Realize up front that the task at hand will not come easily, nor will it come quickly. The sooner you realize that, and the sooner you get to work, the faster you'll get to your goal.
Strategy In Action: When I get ready for a show, I'm already leaner than most, but I still give myself 16 weeks or more to dial things in properly. This is the only way to come in at my best.
Remember that bodybuilding is a marathon, not a sprint. The best guys are the ones that figure out how to stay consistent for the long haul. Ronnie Coleman had been an IFBB pro for six years before he won his first pro show.
Reason #4: You're Hanging Out with the Wrong Crowd (and reinforcing the wrong habits)
What do your friends do for fun? Do they have similar interests as you in terms of building muscle and losing fat? Or do they like hanging out at the bar, watching football and eating pizza, and gaming?
Occasionally having a beer with some friends is one thing, but getting hammered a few nights a week, sleeping in until noon, and missing the first three meals of the day will definitely crush any chance you have at building a respectable physique.
The crowd you hang out with will impact what you do and who you become in a major way, so make sure you choose wisely. Having peers with similar interests and goals will propel you toward your own goals much faster.
Weed out the people (and activities) that hold you back from being your best. The sooner, the better.
Strategy In Action: I first got into bodybuilding at age 19. A lot of my peers wasted their time drinking, smoking pot, and engaging in various other non-productive activities.
This was fun for a while, but I quickly realized that if I wanted to make anything of myself in this sport, I was going to have to get to work. I immersed myself in bodybuilding, learning everything I could about diet and training.
Yes, I might have lost some "friends" in the process, but I made new friends, ones with similar goals and interests as me, which helped move me towards my goals much more efficiently.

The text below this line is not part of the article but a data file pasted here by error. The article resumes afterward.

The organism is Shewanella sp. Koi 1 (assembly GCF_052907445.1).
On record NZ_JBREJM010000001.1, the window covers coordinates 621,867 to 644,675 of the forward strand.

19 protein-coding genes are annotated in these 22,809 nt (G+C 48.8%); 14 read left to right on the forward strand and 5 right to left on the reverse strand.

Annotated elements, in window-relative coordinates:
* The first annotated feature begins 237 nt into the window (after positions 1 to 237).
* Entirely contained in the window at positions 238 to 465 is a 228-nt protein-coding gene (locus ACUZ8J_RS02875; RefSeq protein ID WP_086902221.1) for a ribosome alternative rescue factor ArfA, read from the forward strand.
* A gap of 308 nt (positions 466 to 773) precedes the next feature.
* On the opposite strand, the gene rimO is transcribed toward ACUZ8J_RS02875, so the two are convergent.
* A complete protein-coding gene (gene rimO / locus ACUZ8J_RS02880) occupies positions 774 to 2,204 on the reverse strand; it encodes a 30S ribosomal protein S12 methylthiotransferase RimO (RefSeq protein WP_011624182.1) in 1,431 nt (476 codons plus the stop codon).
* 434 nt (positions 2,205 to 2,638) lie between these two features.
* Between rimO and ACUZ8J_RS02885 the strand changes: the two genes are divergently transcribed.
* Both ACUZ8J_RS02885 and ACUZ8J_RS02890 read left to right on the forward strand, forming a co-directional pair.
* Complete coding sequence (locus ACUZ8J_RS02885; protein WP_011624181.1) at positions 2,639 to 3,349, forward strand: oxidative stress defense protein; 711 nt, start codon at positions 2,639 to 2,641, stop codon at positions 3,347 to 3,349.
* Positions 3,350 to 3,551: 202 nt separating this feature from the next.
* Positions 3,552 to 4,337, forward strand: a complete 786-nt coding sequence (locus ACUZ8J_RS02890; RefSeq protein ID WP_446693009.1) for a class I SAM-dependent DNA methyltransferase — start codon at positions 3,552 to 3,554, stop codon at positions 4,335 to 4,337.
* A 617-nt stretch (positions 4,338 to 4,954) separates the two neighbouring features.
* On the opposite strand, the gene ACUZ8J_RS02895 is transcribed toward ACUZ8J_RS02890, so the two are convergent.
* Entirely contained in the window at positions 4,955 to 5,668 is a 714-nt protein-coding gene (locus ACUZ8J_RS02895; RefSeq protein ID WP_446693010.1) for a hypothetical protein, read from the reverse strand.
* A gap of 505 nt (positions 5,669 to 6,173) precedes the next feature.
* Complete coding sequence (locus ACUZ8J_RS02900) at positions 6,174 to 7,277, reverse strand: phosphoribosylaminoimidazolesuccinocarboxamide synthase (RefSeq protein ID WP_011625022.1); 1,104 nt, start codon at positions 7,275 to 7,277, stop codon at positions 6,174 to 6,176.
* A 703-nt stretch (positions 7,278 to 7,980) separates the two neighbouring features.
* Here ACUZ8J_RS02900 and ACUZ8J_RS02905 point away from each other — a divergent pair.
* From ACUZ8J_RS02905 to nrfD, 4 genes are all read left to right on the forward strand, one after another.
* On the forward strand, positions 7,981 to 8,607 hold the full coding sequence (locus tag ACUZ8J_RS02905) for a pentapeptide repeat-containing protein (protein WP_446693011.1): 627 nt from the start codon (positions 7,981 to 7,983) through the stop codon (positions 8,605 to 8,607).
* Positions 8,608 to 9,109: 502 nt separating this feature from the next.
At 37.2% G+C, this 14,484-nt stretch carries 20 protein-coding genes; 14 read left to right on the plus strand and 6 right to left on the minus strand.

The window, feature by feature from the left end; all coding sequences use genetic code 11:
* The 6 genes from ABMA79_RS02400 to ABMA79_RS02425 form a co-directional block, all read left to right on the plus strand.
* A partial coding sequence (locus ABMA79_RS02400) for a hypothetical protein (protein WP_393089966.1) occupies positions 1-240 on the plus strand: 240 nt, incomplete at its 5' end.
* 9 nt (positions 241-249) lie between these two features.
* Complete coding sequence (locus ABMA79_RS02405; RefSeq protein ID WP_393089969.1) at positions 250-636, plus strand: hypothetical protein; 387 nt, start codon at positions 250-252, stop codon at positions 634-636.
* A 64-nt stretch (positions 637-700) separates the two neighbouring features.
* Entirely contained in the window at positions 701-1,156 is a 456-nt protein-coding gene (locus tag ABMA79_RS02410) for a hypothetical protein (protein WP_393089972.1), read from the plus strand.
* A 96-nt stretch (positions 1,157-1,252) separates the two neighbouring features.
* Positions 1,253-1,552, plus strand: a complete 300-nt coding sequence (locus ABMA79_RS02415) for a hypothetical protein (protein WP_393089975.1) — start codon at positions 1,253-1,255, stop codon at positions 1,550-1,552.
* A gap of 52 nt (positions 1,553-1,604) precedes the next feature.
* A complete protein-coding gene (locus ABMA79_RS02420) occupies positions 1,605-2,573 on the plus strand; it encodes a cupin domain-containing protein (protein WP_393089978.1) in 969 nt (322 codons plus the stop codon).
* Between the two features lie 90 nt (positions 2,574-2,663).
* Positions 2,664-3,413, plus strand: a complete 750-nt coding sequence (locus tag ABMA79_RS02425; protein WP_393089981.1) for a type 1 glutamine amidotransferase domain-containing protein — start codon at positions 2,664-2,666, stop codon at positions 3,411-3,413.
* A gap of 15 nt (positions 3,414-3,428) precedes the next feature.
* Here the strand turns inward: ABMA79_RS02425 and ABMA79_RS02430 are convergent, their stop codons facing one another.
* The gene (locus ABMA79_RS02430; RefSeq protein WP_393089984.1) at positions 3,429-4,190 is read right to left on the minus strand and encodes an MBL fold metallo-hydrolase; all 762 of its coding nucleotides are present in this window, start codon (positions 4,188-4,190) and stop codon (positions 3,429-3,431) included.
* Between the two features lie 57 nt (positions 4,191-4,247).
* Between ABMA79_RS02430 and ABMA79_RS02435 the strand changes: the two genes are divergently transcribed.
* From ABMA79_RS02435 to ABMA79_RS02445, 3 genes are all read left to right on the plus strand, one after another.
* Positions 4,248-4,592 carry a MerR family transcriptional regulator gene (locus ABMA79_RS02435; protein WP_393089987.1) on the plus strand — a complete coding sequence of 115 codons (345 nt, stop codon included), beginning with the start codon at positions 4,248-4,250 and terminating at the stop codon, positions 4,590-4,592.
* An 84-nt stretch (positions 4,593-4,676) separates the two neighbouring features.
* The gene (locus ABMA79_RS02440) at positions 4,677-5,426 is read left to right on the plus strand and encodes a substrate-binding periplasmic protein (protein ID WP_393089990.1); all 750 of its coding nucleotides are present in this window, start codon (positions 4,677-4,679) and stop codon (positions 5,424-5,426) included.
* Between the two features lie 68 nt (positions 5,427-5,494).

Reason #5: You Compare Yourself to Others (in a non-constructive way)
It's human nature to make comparisons, but they'll get the best of you if you don't watch yourself.
Comparisons are good when they make you step out of your comfort zone and step up your game. If you see a guy in the gym with arms twice the size of your legs, use that as motivation to work harder and eat smarter. Realize that time and effort went into building those arms, and commit to doing the same.
Comparisons are not good when they make you feel inadequate, limited, or like you'll never reach your goals. If you see a guy with an awesome, ripped physique, it's not productive to think, "I'll never have genetics like that!" or "I'd look like that too if I took drugs and spent my whole day training!" Toss the rationalizations if you want to make real changes.
It's important to remember that successful people had to bust ass for a long time to get where they are. They had to suffer innumerable trials and setbacks in the process. It's easy to just focus on their successes, what we see right here, right now, but that's never the whole story.
Make sure you're using comparisons to leverage your success, rather than hinder it.
Strategy In Action: As a competitor, it's extremely easy for me to get caught up in the comparison game. There are so many awesome physiques at the national level, physiques that are light years ahead of mine.
Rather than letting this slow me down, I look at the guys that are better than me and try to figure out how they got there. Perhaps they've been in the game longer, or they're using a better diet or training approach. Whatever it is, if I want to reach my personal best I need to figure it out and take advantage of it.
* Figure out why you're dieting. A strong enough why will help you through the how.
* Don't overcomplicate the process. Getting started is far more important than having the "perfect" plan.
* Respect the process. Have patience and realize that awesome physiques are not built overnight.
* Create an environment for success by hanging out with the right crowd.
* Harness the constructive power of comparison. Use comparisons as a tool rather than a handicap.
Our life is determined by the choices we make and how we respond to the situations we're faced with. Make sure your choices and responses are in line with your values and goals.